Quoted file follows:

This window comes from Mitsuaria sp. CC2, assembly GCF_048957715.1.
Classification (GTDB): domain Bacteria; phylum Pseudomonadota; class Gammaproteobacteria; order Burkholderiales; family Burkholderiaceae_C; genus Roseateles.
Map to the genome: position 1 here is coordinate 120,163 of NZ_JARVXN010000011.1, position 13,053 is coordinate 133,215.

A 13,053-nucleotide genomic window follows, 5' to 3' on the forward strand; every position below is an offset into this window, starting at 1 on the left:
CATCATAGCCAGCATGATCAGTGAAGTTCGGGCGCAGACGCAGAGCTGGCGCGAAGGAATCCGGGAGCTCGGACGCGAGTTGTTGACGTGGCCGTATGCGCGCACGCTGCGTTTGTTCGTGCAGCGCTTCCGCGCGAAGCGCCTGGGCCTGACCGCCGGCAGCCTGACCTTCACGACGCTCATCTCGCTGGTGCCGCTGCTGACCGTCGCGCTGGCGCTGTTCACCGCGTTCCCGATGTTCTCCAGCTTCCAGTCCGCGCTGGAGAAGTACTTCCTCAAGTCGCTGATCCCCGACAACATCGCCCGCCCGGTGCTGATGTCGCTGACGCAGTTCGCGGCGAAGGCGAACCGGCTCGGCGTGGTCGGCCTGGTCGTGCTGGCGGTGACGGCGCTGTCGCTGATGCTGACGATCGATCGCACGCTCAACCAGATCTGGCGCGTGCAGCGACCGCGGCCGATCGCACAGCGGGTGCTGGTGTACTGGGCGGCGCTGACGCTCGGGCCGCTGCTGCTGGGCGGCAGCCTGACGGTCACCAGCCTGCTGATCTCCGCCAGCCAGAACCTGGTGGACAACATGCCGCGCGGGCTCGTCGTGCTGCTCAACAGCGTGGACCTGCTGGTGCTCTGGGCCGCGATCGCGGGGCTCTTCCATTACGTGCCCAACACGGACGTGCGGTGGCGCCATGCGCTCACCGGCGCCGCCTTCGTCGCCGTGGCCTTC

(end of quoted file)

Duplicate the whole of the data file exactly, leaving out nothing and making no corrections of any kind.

This window comes from Mitsuaria sp. CC2, assembly GCF_048957715.1.
Classification (GTDB): domain Bacteria; phylum Pseudomonadota; class Gammaproteobacteria; order Burkholderiales; family Burkholderiaceae_C; genus Roseateles.
Map to the genome: position 1 here is coordinate 120,163 of NZ_JARVXN010000011.1, position 13,053 is coordinate 133,215.

A 13,053-nucleotide genomic window follows, 5' to 3' on the forward strand; every position below is an offset into this window, starting at 1 on the left:
CATCATAGCCAGCATGATCAGTGAAGTTCGGGCGCAGACGCAGAGCTGGCGCGAAGGAATCCGGGAGCTCGGACGCGAGTTGTTGACGTGGCCGTATGCGCGCACGCTGCGTTTGTTCGTGCAGCGCTTCCGCGCGAAGCGCCTGGGCCTGACCGCCGGCAGCCTGACCTTCACGACGCTCATCTCGCTGGTGCCGCTGCTGACCGTCGCGCTGGCGCTGTTCACCGCGTTCCCGATGTTCTCCAGCTTCCAGTCCGCGCTGGAGAAGTACTTCCTCAAGTCGCTGATCCCCGACAACATCGCCCGCCCGGTGCTGATGTCGCTGACGCAGTTCGCGGCGAAGGCGAACCGGCTCGGCGTGGTCGGCCTGGTCGTGCTGGCGGTGACGGCGCTGTCGCTGATGCTGACGATCGATCGCACGCTCAACCAGATCTGGCGCGTGCAGCGACCGCGGCCGATCGCACAGCGGGTGCTGGTGTACTGGGCGGCGCTGACGCTCGGGCCGCTGCTGCTGGGCGGCAGCCTGACGGTCACCAGCCTGCTGATCTCCGCCAGCCAGAACCTGGTGGACAACATGCCGCGCGGGCTCGTCGTGCTGCTCAACAGCGTGGACCTGCTGGTGCTCTGGGCCGCGATCGCGGGGCTCTTCCATTACGTGCCCAACACGGACGTGCGGTGGCGCCATGCGCTCACCGGCGCCGCCTTCGTCGCCGTGGCCTTC